What happens when landlords and tenants disagree?
There are a lot of potential disagreements, and just as many potential resolutions. Whether the renter (tenant) is at fault, or landlord is being unreasonable, the law has a solution.
In this article, we will talk about the most common landlord tenant issues and how they are resolved. Issues include: (1) unpaid rent, (2) housing defects, (3) withheld rental deposits, (4) problematic neighbors, (5) discrimination, and (6) lease disagreements.
What Happens If I Don’t Pay My Rent?
Not paying your rent is the surest way to get evicted. Simply put: unless you have very good reason, if you don’t pay your rent, you will get evicted.
However, landlords can’t simply kick a renter out. They need to get permission from the courts to evict a person, and if the renter still doesn’t leave, then the landlord must get help from the police. In essence, the landlord sues the tenant and asks that court order the tenant to vacate. There are often short, jury-less trials held. This process is sometimes called an unlawful detainer.
What Can I Do If My Rental Has a Problem with It?
If you rental has a defective stairs, or a leaky roof, or mold, or even an infestation, you might be able to get your landlord to fix it.
A landlord is required by law to provide habitable rental units to his or her renters no matter what. If an apartment or a rental home has major problems with it, the renter can leave and stop paying rent. They can also stick around and fix the issue, then try to get their money back from the landlord and sue if necessary.
If you believe your rental is uninhabitable, contact an attorney or your local renters’ association.
What Happens If My Landlord Withholds My Deposit?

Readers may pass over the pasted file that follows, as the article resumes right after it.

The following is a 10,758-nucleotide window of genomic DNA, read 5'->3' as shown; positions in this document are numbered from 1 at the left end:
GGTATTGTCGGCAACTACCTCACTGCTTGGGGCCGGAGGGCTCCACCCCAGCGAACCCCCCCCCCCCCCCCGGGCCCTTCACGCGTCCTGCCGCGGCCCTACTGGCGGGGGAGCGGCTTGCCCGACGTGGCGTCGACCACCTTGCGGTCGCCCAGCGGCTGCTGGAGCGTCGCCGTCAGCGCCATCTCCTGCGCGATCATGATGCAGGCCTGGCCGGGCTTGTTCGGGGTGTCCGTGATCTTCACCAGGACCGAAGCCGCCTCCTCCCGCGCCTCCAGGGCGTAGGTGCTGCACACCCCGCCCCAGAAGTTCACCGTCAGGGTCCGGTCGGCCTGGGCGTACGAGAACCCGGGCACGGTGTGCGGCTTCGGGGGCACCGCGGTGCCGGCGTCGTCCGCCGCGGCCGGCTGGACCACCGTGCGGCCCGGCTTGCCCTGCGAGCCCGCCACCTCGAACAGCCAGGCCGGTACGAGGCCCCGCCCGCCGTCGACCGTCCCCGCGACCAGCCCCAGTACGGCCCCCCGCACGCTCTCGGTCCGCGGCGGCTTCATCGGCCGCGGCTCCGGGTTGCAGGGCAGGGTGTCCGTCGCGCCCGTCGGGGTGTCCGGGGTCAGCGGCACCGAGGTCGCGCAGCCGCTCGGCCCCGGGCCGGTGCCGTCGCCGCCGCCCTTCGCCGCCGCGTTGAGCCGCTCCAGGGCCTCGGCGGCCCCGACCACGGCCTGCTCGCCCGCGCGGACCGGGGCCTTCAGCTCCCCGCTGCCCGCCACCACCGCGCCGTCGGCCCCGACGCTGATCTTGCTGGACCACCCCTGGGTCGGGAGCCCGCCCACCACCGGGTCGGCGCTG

Rental deposits are a fact of life. Most landlords keep them so they can pay for any damage to the rental unit or unpaid rent after the renter moves out. However, there are often disputes as to what exactly is owed.
If you believe your landlord has wrongfully withheld your deposit, you can explain yourself to your landlord, and if that doesn’t work, you can sue your landlord for the amount withheld.
What Do I Do If Third Parties (i.e. neighbors) Are Causing Problems?
All rental units come with something called the implied covenant of quiet enjoyment. This means that the renter should not have their rental unit unreasonably interfered with, whether by a loud bar next door, trespassing neighbors, or leaking sewage. The landlord must have caused the problem or been aware of it.
If a renter is experiencing a problem, they must notify their landlord. If the landlord doesn’t fix it, the renter has grounds to move out within reasonable time.
Again, if you think you have this problem, consult an attorney or your local renter’s association before taking action.
What If My Landlord Discriminates Against Me?
If your landlord discriminates against you, whether due to your race, age, religion, sexuality or disability, you might have grounds to sue. These cases are very complex. Consult an attorney or your local renter’s association before taking action.
What If We Disagree Over Our Lease?
Lease disagreements are common, and the grounds for disagreement are endless. If you and your landlord are butting heads over a term in (or not in) your lease, follow these steps:
- Re-read your lease – You might find that you signed for a term that undermines your position.
- Talk to your landlord – Most issues can be easily resolved. Be nice. Be understanding. Get any agreement in writing, or amend your lease.
- Consult a professional – Call an attorney or your local renter’s association to try to get advice. They might be able to resolve the issue for you with little more than a letter.
- Turn to the courts – Whether you want money (damages) or you want your landlord to do or not do something (injunction), the courts are your way for getting it if you landlord refuses to work with you.
Try to avoid disagreements with your landlord by thoroughly researching your landlord and your rental before signing the lease. Also, make sure to understand the terms of a rental lease before signing it.